icon-folder.gif   Conference Reports for NATAP  
  17th International Workshop
on Clinical Pharmacology of
HIV and Hepatitis Therapy
June 8-10, 2016, Washington DC
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Over Half of Netherlands Patients Starting DAAs Risk Drug-Drug Interaction
  17th International Workshop on Clinical Pharmacology of HIV and Hepatitis Therapy, June 8-10, 2016, Washington DC
Mark Mascolini
More than half of a nationwide Netherlands cohort starting a direct-acting antiviral (DAA) for HCV infection would have a possible interaction with other drugs they were already taking [1]. One in 10 had a contraindication for a DAA because of a current prescription.
Because of their high efficacy against HCV infection, DAAs already see wide use across the world. Since DAAs rely primarily on the liver for their metabolism, noted Radboud University researchers who conducted this study, the potential for drug-drug interactions with non-DAAs runs high. They conducted a real-life nationwide cohort study to assess potential drug-drug interactions in people starting a DAA in the Netherlands.
The study involved Netherlands residents with HCV genotype 1 infection who started a first-generation DAA from 2011 through 2014. The research team searched medical charts to determine what drugs patients were taking before they started a DAA. Using www.hepdruginteractions.org, the investigators identified potential drug-drug interactions with second-generation regimens approved for genotype 1 infection: sofosbuvir/daclatasvir, sofosbuvir/simeprevir, sofosbuvir/ledipasvir, and paritaprevir/ritonavir/ombitasvir/dasabuvir (PrOD). They distinguished four drug-drug interaction categories: (1) no interaction, (2) possible interaction, (3) contraindication, and (4) unknown interaction. And they deemed categories 2 and 3 as clinically relevant.
Among 461 people analyzed, age averaged 51 years, and 313 (68%) were men. Among people whose race was determined, 90% were Caucasian. Only 23 people (5%) had decompensated liver disease. Of these 461 people, 356 (77%) used another medication before starting a DAA, taking a median of 2 drugs (range 1 to 17 per patient). These 356 people had 1329 prescriptions for 200 different agents. The most-prescribed classes were antidepressants (7.4%), proton pump inhibitors (7.1%), benzodiazepine derivatives (7.1%), and drugs for opioid dependence (5.6%).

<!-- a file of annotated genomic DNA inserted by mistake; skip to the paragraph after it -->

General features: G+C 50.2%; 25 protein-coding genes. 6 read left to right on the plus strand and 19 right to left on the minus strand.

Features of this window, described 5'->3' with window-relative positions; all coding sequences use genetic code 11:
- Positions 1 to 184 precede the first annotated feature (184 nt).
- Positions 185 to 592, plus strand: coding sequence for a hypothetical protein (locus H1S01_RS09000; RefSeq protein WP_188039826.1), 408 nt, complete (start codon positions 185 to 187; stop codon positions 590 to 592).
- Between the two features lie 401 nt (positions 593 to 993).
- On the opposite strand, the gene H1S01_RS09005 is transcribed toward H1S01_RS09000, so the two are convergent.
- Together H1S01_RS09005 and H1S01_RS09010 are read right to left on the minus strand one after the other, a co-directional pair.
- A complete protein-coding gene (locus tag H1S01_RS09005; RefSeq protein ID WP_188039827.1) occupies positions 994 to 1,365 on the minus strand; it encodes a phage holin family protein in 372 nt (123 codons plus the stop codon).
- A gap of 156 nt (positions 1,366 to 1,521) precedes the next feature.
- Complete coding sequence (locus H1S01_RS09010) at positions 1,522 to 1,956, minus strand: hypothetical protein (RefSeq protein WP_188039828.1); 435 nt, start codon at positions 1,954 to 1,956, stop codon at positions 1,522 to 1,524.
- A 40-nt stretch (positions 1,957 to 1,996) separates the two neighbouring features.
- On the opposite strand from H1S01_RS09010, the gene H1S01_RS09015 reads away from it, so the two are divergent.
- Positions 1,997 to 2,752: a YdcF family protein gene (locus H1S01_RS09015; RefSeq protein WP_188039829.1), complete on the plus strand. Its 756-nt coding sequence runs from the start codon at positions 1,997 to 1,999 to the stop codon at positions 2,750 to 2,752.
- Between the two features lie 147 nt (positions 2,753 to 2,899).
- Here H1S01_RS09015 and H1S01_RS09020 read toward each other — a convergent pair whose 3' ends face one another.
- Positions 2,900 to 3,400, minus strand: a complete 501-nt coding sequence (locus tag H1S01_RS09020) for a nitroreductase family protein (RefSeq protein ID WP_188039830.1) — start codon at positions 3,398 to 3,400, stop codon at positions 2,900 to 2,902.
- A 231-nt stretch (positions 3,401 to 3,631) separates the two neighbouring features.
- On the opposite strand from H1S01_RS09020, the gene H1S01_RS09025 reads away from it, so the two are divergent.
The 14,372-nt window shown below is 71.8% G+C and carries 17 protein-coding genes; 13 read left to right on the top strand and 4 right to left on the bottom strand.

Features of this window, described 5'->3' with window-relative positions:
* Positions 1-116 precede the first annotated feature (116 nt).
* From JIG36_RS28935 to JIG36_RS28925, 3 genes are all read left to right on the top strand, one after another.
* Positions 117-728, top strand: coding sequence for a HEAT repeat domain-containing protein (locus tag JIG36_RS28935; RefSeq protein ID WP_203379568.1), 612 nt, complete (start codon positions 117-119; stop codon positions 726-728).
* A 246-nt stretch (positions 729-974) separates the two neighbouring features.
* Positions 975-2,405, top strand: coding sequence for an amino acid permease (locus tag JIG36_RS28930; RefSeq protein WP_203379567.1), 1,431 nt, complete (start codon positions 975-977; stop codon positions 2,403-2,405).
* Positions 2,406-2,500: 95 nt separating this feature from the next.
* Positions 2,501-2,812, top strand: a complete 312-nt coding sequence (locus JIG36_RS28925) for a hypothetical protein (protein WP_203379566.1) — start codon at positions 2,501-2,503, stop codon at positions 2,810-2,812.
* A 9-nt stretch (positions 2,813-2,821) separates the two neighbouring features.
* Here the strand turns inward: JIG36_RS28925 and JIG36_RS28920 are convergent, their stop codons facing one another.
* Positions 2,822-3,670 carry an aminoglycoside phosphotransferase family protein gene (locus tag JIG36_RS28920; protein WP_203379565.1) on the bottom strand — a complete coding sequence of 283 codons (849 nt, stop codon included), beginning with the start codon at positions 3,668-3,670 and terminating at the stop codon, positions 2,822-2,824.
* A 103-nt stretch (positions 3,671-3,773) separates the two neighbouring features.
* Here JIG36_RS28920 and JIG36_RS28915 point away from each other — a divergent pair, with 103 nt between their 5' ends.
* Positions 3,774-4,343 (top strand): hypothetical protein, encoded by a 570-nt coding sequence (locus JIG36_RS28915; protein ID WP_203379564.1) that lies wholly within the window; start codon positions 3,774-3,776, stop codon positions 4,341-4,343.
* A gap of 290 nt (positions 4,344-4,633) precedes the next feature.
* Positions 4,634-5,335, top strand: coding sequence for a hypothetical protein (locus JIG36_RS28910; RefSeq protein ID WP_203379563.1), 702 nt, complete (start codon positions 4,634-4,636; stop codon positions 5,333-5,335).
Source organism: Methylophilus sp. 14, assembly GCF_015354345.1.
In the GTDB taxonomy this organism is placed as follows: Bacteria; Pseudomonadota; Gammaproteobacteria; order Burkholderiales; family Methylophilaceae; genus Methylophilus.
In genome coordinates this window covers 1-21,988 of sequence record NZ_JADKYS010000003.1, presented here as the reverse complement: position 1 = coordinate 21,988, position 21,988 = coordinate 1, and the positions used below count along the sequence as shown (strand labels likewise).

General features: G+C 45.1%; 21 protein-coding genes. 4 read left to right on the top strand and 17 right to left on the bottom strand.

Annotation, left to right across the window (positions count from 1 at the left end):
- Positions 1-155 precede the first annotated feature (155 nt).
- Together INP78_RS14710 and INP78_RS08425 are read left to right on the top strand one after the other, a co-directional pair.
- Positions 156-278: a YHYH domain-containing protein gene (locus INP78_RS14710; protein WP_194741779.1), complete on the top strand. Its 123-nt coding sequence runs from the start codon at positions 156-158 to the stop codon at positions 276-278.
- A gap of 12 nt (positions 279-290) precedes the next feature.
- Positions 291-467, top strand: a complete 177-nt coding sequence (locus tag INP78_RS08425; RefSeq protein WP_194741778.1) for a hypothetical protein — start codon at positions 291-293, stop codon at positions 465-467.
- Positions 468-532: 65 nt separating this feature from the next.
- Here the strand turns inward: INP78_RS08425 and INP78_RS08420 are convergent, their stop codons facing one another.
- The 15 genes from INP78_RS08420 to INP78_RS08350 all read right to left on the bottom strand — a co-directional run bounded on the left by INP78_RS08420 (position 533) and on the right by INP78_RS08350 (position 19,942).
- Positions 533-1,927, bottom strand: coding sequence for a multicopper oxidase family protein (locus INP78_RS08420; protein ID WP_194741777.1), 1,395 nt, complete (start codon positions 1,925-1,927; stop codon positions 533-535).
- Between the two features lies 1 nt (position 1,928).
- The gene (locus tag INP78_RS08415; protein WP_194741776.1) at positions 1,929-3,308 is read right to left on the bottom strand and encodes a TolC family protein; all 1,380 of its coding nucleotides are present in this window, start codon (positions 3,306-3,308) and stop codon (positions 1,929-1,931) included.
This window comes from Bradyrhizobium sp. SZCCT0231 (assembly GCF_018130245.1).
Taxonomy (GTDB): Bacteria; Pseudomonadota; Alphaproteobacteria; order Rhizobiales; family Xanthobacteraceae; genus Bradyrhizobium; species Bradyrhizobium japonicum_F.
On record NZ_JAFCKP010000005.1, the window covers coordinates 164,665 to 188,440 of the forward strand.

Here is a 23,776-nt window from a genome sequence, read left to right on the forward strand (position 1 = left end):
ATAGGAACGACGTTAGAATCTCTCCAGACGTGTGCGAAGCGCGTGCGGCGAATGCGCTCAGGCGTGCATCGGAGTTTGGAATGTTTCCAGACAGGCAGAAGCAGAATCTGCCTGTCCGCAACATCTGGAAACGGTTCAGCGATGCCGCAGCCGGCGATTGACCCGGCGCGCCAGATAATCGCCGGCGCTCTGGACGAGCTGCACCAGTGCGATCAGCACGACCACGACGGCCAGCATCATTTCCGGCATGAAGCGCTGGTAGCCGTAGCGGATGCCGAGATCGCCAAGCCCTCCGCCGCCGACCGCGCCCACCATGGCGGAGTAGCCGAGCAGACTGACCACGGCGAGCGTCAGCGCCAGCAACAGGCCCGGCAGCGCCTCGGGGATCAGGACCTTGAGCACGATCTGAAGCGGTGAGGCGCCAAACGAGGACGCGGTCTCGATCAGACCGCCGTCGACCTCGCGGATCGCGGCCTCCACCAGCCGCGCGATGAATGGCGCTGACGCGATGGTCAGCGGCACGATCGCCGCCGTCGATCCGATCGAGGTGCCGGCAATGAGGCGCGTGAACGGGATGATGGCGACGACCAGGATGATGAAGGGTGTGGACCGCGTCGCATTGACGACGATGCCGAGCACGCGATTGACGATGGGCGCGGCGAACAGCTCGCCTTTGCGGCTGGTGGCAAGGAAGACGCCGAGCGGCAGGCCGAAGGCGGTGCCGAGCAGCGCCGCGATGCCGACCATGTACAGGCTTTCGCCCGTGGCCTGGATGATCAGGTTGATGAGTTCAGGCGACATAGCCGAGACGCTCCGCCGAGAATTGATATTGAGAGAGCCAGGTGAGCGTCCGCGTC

More than half of patients, 59%, ran a risk for a clinically relevant drug interaction with a DAA. While 223 cohort members (48% of 461) had a possible drug interaction, 52 (11%) had a contraindication for one or more DAAs. Sofosbuvir plus an NS5A inhibitor had the lowest number of potential clinically meaningful drug-drug interactions--40 for sofosbuvir/daclatasvir and 38 for sofosbuvir/ledipasvir. The four-drug PrOD regimen had the most potential interactions, 96.
"Concomitant medication use is high and rich in diversity in chronic HCV patients," the researchers concluded. Most people in this cohort risked a clinically relevant interaction that could threaten the success of a DAA or a concomitant drug. The investigators proposed that a multidisciplinary team including a pharmacist should assess and manage potential drug interactions with DAAs.
1. Smolders EJ, Berden FAC, de Kanter CTMM, et al. High risk of drug-drug interactions with hepatitis C: a nationwide cohort. 17th International Workshop on Clinical Pharmacology of HIV and Hepatitis Therapy, June 8-10, 2016, Washington DC. Abstract P45.